A new permanent exhibition of the Historical Museum of Serbia has been put on display in the Residence of Prince Miloš in Topčider.
On the ground floor, the visitors can see six ambient units within the exhibition named Life in 19th-century Serbia, which deals with the changes of life style in 19th-century Serbia: the ambience of an Oriental town house as well as the typical interior of a European town house partially reconstructed, the differences between rural and urban households through the culture of food/nutrition, the intimate world of an individual, the creation of public spaces, and travelling – another important aspect of the life of an individual in 19th-century Serbia.
The ground floor also provides a few basic facts about Topčider, the suburb of Belgrade at the time, where Prince Miloš in 1831 built one of his official residences, as well as about its inextricable connection with the memory of Prince Miloš and the Obrenović dynasty.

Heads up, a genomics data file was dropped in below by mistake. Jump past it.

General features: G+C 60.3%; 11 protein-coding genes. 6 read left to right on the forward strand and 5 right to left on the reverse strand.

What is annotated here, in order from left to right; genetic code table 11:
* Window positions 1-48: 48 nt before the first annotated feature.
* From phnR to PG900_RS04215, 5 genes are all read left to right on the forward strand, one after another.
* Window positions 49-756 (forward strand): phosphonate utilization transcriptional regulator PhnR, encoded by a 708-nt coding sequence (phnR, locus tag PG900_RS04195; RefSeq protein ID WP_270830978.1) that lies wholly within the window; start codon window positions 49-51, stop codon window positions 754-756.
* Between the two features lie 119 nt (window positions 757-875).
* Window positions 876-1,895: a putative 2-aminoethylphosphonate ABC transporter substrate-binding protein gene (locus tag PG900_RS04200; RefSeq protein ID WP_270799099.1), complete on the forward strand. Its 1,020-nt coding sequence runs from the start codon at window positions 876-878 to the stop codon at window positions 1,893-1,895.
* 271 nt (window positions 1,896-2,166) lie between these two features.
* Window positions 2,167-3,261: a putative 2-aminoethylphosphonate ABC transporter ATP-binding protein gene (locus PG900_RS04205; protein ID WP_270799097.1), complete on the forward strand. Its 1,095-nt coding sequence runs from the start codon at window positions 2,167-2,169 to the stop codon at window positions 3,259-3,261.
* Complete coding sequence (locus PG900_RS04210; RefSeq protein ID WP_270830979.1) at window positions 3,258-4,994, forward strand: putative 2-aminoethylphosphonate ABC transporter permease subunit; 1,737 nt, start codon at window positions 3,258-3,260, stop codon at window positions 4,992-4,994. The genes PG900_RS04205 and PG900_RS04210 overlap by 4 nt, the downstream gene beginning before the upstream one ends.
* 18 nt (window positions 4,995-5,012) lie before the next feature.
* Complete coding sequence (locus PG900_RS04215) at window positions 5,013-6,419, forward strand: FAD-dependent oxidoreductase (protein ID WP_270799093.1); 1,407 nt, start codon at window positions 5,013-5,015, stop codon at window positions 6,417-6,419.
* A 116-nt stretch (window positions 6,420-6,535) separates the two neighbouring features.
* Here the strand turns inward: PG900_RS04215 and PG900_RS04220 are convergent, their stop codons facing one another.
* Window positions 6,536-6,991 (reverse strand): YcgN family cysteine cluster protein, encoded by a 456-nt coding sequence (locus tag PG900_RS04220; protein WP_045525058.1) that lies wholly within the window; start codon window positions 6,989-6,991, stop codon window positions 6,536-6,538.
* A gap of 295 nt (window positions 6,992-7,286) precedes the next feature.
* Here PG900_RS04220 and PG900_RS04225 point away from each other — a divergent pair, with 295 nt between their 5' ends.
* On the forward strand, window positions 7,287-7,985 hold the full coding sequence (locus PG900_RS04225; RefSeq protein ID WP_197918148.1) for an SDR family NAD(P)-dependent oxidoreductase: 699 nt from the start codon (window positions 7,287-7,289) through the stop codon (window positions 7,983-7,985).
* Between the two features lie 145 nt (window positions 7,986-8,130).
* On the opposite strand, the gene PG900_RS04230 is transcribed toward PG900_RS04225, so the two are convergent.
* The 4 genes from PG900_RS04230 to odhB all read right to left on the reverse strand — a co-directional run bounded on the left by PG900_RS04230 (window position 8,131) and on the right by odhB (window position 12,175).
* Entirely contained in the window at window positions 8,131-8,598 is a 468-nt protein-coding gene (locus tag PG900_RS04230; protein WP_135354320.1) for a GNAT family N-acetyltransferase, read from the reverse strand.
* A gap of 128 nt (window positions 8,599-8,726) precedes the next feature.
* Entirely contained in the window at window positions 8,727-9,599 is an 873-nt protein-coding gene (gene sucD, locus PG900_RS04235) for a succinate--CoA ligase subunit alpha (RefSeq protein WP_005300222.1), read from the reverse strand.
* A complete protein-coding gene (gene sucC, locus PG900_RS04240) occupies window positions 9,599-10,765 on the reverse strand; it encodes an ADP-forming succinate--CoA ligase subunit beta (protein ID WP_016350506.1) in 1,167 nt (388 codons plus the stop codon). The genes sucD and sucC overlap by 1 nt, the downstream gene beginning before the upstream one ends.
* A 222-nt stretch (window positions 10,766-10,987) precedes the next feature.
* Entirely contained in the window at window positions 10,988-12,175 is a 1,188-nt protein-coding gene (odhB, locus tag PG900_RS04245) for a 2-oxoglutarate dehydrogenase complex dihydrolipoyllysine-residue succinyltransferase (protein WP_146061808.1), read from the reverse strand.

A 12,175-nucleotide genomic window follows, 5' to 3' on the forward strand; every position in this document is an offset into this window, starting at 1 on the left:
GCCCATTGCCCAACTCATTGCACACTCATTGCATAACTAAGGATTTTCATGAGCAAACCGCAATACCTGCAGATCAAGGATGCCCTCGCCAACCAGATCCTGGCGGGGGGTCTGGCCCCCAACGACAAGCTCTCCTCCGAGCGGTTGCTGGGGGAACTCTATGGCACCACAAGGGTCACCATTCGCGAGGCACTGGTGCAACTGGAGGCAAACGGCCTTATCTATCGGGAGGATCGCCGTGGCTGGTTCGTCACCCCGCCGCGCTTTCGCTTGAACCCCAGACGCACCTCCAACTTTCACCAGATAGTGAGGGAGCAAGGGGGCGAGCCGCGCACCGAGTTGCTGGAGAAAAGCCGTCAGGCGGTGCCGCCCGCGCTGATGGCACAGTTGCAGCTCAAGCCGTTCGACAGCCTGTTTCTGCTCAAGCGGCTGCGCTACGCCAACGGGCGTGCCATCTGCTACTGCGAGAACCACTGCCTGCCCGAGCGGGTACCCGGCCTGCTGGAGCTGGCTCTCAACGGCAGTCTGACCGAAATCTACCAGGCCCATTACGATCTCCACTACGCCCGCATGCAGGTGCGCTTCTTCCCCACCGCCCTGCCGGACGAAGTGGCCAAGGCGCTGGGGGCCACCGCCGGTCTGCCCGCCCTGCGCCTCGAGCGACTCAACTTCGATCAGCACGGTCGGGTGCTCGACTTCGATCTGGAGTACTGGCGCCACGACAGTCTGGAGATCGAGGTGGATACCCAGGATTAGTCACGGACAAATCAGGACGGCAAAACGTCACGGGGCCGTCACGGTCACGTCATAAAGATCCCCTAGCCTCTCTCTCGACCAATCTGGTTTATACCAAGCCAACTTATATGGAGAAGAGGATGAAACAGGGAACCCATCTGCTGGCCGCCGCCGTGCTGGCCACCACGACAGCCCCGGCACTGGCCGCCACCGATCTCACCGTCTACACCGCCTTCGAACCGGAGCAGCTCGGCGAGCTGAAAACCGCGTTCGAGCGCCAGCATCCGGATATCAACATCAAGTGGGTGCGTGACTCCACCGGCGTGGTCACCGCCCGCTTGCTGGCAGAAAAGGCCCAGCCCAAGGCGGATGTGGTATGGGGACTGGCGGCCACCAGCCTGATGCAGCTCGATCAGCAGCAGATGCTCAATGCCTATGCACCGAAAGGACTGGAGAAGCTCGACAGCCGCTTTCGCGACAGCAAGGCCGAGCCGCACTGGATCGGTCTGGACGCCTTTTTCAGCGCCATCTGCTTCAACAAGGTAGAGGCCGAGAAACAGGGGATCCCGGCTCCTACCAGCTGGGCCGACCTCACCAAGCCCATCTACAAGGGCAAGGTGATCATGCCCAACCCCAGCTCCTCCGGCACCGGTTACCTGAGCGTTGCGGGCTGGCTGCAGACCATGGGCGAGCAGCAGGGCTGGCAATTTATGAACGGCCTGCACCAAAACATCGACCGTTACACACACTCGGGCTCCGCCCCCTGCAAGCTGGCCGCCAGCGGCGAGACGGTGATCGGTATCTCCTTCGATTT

The structure, the neoclassical elements on the façade and the interior decoration categorize the building as belonging to the group of rich Ottoman residences built throughout the Empire. As was typical of the residences of rich provincial governors and land owners, the main façade of the Topčider Residence also faced the garden, i.e. the Topčider park, which became a favourite Belgrade resort in the second half of the 19th century.
The exhibition on the upper floor named Miloš Obrenović – a dynasty, history, myth, is dedicated to Prince Miloš, the creator of modern Serbian state and to his immeasurable contribution to the liberation from the centuries-long Ottoman rule, as well as to the many significant roles played by his successors during 19th-century Serbian history: the creation of the modern Serbian state and its struggle for independence, the evolution of its modern political and social institutions, the rise of education, culture and science, and the development of the economy and social life.